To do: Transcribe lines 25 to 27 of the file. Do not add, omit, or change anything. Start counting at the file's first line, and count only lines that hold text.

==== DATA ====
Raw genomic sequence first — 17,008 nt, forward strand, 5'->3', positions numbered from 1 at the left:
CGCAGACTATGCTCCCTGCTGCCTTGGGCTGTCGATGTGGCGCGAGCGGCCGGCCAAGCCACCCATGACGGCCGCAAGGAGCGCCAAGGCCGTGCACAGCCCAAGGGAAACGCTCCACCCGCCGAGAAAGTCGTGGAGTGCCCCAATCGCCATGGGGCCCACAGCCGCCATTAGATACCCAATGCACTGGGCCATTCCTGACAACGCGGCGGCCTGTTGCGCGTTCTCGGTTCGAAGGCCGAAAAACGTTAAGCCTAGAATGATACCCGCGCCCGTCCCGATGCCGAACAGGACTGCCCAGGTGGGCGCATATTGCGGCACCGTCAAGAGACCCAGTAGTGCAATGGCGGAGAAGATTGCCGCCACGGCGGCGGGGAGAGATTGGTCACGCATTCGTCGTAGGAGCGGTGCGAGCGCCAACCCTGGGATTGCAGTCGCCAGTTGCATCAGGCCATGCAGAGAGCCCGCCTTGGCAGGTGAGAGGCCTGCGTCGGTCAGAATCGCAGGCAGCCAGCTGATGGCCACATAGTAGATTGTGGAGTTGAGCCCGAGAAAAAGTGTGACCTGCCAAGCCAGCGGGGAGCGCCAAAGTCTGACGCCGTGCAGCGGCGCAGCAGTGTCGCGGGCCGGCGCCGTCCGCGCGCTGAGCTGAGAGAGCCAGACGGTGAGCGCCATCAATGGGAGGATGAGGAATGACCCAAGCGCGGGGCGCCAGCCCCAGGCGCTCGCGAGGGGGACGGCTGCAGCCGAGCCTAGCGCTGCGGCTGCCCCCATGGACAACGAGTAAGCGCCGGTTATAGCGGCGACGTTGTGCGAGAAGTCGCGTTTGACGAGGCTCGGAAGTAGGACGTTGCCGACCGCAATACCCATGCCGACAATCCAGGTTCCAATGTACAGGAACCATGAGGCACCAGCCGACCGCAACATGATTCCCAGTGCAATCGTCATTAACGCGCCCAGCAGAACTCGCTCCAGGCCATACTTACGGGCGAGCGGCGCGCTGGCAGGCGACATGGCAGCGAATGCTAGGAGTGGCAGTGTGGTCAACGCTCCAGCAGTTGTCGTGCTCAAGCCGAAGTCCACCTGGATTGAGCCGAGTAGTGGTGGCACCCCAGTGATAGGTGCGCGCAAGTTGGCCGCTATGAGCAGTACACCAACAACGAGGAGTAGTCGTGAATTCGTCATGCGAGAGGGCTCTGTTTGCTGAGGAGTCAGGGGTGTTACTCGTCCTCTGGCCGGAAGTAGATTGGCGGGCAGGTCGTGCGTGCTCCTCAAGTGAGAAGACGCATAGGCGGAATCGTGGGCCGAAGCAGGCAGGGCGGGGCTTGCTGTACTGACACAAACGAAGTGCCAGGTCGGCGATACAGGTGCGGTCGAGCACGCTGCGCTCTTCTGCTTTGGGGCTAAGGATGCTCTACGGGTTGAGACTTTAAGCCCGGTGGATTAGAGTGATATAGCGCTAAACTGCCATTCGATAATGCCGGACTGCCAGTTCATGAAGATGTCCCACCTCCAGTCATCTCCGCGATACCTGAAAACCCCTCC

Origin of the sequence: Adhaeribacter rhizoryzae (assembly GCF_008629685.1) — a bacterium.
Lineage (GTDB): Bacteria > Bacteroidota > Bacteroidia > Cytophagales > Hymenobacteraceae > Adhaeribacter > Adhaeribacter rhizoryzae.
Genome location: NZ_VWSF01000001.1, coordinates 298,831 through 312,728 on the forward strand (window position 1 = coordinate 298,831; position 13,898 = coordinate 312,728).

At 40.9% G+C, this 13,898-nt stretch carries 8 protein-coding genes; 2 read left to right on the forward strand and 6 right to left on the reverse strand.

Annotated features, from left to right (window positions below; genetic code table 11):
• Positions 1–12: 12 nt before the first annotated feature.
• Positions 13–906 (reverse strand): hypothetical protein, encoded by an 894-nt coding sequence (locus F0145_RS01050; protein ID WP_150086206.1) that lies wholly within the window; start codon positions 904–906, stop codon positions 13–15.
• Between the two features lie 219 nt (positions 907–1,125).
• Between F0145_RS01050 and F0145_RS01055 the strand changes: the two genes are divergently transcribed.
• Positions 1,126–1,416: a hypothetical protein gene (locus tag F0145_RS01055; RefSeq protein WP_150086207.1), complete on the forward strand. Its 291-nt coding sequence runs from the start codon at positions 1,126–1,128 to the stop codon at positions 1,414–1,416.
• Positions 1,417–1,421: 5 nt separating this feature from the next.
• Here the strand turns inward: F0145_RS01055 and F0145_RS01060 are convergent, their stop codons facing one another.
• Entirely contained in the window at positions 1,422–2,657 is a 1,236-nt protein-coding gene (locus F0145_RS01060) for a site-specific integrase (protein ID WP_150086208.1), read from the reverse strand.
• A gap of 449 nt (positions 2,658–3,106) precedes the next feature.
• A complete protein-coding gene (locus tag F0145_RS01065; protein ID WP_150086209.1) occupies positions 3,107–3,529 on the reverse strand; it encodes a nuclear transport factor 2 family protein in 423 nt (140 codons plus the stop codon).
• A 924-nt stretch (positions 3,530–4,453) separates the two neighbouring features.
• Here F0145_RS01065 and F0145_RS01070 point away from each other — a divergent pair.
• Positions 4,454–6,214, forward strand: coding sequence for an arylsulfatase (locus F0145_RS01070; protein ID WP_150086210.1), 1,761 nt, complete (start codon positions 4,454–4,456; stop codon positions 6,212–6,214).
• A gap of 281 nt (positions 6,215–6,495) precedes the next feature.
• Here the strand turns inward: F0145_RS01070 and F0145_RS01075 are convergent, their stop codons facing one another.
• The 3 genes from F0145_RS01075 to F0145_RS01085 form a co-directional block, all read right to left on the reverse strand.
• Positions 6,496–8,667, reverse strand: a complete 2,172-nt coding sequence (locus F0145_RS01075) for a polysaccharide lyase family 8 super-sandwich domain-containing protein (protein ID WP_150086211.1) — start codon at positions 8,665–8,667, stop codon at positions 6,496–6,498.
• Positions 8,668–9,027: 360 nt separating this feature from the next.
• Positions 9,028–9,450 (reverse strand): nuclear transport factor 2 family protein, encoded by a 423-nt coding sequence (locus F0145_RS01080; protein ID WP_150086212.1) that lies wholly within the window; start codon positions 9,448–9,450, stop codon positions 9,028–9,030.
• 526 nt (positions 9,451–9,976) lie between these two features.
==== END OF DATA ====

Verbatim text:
• Positions 8,668–9,027: 360 nt separating this feature from the next.
• Positions 9,028–9,450 (reverse strand): nuclear transport factor 2 family protein, encoded by a 423-nt coding sequence (locus F0145_RS01080; protein ID WP_150086212.1) that lies wholly within the window; start codon positions 9,448–9,450, stop codon positions 9,028–9,030.
• 526 nt (positions 9,451–9,976) lie between these two features.